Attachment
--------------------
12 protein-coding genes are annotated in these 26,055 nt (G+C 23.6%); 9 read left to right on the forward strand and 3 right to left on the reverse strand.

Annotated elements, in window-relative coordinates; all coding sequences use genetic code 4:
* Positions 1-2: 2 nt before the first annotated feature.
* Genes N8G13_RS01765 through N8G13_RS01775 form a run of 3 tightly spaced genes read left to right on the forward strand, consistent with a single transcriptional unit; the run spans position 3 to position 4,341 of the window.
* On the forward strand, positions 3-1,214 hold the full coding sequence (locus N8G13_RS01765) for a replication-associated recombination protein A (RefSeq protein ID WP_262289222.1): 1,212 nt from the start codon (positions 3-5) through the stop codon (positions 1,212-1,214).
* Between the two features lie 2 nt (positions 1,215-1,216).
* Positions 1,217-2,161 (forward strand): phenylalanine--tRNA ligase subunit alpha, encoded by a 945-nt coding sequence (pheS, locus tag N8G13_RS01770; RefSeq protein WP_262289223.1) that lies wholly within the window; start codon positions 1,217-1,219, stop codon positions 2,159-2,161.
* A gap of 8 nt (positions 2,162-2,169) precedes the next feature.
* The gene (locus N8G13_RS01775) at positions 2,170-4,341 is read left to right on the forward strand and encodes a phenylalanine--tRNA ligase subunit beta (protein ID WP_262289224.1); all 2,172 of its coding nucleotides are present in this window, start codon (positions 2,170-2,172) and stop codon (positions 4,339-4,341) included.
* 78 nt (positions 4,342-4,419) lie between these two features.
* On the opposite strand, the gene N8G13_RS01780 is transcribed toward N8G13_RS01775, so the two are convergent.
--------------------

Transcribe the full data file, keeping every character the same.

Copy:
12 protein-coding genes are annotated in these 26,055 nt (G+C 23.6%); 9 read left to right on the forward strand and 3 right to left on the reverse strand.

Annotated elements, in window-relative coordinates; all coding sequences use genetic code 4:
* Positions 1-2: 2 nt before the first annotated feature.
* Genes N8G13_RS01765 through N8G13_RS01775 form a run of 3 tightly spaced genes read left to right on the forward strand, consistent with a single transcriptional unit; the run spans position 3 to position 4,341 of the window.
* On the forward strand, positions 3-1,214 hold the full coding sequence (locus N8G13_RS01765) for a replication-associated recombination protein A (RefSeq protein ID WP_262289222.1): 1,212 nt from the start codon (positions 3-5) through the stop codon (positions 1,212-1,214).
* Between the two features lie 2 nt (positions 1,215-1,216).
* Positions 1,217-2,161 (forward strand): phenylalanine--tRNA ligase subunit alpha, encoded by a 945-nt coding sequence (pheS, locus tag N8G13_RS01770; RefSeq protein WP_262289223.1) that lies wholly within the window; start codon positions 1,217-1,219, stop codon positions 2,159-2,161.
* A gap of 8 nt (positions 2,162-2,169) precedes the next feature.
* The gene (locus N8G13_RS01775) at positions 2,170-4,341 is read left to right on the forward strand and encodes a phenylalanine--tRNA ligase subunit beta (protein ID WP_262289224.1); all 2,172 of its coding nucleotides are present in this window, start codon (positions 2,170-2,172) and stop codon (positions 4,339-4,341) included.
* 78 nt (positions 4,342-4,419) lie between these two features.
* On the opposite strand, the gene N8G13_RS01780 is transcribed toward N8G13_RS01775, so the two are convergent.